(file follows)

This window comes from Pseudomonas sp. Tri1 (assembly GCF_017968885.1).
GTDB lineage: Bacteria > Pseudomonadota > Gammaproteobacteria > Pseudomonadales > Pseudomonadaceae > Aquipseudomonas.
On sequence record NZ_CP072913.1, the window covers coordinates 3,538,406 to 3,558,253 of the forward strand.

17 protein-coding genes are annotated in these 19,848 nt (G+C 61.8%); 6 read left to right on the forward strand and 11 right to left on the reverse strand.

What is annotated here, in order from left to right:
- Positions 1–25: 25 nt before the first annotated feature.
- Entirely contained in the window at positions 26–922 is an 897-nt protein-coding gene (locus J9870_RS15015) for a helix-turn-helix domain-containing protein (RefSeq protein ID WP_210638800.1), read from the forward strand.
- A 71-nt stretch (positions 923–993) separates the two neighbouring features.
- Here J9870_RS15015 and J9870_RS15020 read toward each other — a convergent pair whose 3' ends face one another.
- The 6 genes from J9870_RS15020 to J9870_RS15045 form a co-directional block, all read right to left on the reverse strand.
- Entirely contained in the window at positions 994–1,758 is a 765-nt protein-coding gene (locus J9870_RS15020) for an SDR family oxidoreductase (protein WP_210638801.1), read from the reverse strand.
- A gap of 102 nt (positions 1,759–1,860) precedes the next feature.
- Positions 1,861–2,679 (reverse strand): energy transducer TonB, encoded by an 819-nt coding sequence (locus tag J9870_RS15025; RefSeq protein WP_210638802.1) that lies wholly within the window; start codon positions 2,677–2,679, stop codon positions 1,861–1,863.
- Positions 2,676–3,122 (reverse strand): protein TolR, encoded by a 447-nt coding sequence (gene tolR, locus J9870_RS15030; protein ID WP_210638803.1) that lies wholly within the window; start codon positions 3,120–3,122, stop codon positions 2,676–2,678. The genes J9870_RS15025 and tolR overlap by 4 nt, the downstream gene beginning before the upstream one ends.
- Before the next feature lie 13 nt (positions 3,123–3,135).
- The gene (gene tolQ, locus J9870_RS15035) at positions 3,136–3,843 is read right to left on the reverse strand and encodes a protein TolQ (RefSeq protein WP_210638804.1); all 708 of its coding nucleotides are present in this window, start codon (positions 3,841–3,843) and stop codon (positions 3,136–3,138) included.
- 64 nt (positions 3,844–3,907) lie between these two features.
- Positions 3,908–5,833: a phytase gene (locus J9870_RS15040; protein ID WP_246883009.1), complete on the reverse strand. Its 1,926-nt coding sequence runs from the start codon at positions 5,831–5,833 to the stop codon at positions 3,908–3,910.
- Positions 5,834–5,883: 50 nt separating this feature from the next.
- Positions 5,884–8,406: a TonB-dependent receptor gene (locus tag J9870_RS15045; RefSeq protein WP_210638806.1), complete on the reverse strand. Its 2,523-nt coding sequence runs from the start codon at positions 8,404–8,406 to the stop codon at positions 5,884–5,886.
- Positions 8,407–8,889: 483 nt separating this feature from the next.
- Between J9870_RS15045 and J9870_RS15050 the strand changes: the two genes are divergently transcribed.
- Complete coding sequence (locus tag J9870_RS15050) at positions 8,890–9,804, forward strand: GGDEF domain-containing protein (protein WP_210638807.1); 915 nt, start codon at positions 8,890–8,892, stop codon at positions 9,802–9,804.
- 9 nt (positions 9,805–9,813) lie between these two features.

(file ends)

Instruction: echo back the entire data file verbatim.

This window comes from Pseudomonas sp. Tri1 (assembly GCF_017968885.1).
GTDB lineage: Bacteria > Pseudomonadota > Gammaproteobacteria > Pseudomonadales > Pseudomonadaceae > Aquipseudomonas.
On sequence record NZ_CP072913.1, the window covers coordinates 3,538,406 to 3,558,253 of the forward strand.

17 protein-coding genes are annotated in these 19,848 nt (G+C 61.8%); 6 read left to right on the forward strand and 11 right to left on the reverse strand.

What is annotated here, in order from left to right:
- Positions 1–25: 25 nt before the first annotated feature.
- Entirely contained in the window at positions 26–922 is an 897-nt protein-coding gene (locus J9870_RS15015) for a helix-turn-helix domain-containing protein (RefSeq protein ID WP_210638800.1), read from the forward strand.
- A 71-nt stretch (positions 923–993) separates the two neighbouring features.
- Here J9870_RS15015 and J9870_RS15020 read toward each other — a convergent pair whose 3' ends face one another.
- The 6 genes from J9870_RS15020 to J9870_RS15045 form a co-directional block, all read right to left on the reverse strand.
- Entirely contained in the window at positions 994–1,758 is a 765-nt protein-coding gene (locus J9870_RS15020) for an SDR family oxidoreductase (protein WP_210638801.1), read from the reverse strand.
- A gap of 102 nt (positions 1,759–1,860) precedes the next feature.
- Positions 1,861–2,679 (reverse strand): energy transducer TonB, encoded by an 819-nt coding sequence (locus tag J9870_RS15025; RefSeq protein WP_210638802.1) that lies wholly within the window; start codon positions 2,677–2,679, stop codon positions 1,861–1,863.
- Positions 2,676–3,122 (reverse strand): protein TolR, encoded by a 447-nt coding sequence (gene tolR, locus J9870_RS15030; protein ID WP_210638803.1) that lies wholly within the window; start codon positions 3,120–3,122, stop codon positions 2,676–2,678. The genes J9870_RS15025 and tolR overlap by 4 nt, the downstream gene beginning before the upstream one ends.
- Before the next feature lie 13 nt (positions 3,123–3,135).
- The gene (gene tolQ, locus J9870_RS15035) at positions 3,136–3,843 is read right to left on the reverse strand and encodes a protein TolQ (RefSeq protein WP_210638804.1); all 708 of its coding nucleotides are present in this window, start codon (positions 3,841–3,843) and stop codon (positions 3,136–3,138) included.
- 64 nt (positions 3,844–3,907) lie between these two features.
- Positions 3,908–5,833: a phytase gene (locus J9870_RS15040; protein ID WP_246883009.1), complete on the reverse strand. Its 1,926-nt coding sequence runs from the start codon at positions 5,831–5,833 to the stop codon at positions 3,908–3,910.
- Positions 5,834–5,883: 50 nt separating this feature from the next.
- Positions 5,884–8,406: a TonB-dependent receptor gene (locus tag J9870_RS15045; RefSeq protein WP_210638806.1), complete on the reverse strand. Its 2,523-nt coding sequence runs from the start codon at positions 8,404–8,406 to the stop codon at positions 5,884–5,886.
- Positions 8,407–8,889: 483 nt separating this feature from the next.
- Between J9870_RS15045 and J9870_RS15050 the strand changes: the two genes are divergently transcribed.
- Complete coding sequence (locus tag J9870_RS15050) at positions 8,890–9,804, forward strand: GGDEF domain-containing protein (protein WP_210638807.1); 915 nt, start codon at positions 8,890–8,892, stop codon at positions 9,802–9,804.
- 9 nt (positions 9,805–9,813) lie between these two features.